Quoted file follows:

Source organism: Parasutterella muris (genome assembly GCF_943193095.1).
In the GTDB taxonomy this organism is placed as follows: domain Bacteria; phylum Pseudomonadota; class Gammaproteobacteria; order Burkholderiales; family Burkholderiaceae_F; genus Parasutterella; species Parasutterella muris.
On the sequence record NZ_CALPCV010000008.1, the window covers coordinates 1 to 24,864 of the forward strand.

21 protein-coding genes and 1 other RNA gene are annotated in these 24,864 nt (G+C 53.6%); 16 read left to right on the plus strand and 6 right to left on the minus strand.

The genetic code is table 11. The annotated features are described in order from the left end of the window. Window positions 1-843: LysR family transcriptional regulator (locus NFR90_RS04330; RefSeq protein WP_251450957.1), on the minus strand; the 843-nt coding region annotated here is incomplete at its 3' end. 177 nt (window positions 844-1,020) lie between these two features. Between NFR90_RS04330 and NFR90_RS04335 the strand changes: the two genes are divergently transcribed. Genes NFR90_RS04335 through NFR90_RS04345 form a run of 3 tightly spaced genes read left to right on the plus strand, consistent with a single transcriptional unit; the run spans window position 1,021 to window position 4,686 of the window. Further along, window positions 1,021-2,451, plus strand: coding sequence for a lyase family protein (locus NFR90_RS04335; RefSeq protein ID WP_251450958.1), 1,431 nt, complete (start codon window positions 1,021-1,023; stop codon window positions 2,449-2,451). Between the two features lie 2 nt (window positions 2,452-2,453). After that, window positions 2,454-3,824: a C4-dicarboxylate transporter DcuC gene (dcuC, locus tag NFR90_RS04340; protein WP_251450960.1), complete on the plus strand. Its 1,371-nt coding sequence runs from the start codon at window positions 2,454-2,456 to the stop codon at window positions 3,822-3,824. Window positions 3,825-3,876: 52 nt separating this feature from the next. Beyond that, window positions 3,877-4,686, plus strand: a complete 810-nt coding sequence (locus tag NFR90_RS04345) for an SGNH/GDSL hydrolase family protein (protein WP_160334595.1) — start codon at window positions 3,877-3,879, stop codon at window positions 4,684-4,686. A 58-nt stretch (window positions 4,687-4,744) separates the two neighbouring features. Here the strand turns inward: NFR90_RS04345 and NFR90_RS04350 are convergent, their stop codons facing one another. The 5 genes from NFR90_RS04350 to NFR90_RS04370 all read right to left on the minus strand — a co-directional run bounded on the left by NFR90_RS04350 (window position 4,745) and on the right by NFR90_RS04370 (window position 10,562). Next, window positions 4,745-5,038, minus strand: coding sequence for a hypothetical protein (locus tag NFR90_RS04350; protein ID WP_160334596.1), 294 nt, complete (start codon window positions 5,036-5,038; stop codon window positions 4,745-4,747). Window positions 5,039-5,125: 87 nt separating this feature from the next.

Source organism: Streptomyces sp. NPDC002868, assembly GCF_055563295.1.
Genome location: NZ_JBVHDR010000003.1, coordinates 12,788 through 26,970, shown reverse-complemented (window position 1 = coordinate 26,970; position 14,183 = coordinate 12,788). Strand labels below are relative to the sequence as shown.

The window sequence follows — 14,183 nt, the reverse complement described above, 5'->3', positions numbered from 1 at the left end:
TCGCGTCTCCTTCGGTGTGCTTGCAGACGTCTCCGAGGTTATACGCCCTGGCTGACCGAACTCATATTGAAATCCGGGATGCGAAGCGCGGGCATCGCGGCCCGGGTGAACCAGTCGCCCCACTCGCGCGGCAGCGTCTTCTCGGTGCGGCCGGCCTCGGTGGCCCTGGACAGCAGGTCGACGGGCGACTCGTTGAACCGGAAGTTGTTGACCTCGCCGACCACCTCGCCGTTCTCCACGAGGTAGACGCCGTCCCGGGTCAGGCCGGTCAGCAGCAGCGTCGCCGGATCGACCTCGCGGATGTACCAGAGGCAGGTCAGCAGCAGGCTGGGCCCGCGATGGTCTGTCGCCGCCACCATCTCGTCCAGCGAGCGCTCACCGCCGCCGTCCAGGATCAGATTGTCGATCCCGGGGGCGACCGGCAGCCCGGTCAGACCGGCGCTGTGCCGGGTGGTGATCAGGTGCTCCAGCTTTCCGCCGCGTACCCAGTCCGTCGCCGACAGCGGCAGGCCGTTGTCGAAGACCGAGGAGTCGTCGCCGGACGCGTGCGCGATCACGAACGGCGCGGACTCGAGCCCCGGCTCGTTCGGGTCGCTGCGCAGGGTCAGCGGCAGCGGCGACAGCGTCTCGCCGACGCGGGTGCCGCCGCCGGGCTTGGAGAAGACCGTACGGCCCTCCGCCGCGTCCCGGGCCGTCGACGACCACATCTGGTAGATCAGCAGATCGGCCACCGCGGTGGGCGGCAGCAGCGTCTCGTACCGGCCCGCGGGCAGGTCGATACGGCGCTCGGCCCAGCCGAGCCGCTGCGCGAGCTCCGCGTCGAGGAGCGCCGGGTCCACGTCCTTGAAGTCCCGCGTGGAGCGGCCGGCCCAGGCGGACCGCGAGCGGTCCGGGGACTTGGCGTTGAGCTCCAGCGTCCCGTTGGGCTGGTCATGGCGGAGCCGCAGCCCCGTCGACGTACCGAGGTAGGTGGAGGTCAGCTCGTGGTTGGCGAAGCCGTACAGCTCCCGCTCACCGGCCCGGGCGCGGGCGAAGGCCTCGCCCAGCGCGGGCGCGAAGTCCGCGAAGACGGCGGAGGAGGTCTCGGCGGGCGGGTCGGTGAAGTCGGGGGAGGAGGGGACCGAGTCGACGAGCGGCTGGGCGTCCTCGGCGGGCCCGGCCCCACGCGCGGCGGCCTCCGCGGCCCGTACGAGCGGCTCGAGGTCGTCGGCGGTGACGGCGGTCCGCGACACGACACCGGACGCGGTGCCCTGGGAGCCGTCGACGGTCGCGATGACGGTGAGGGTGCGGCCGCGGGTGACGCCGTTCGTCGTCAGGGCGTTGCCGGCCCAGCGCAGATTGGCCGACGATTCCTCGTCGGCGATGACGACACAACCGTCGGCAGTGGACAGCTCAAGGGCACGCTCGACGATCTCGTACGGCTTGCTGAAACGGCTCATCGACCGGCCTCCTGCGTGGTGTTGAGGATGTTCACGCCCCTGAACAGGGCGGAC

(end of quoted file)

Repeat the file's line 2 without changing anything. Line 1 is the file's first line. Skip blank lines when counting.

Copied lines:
In the GTDB taxonomy this organism is placed as follows: domain Bacteria; phylum Pseudomonadota; class Gammaproteobacteria; order Burkholderiales; family Burkholderiaceae_F; genus Parasutterella; species Parasutterella muris.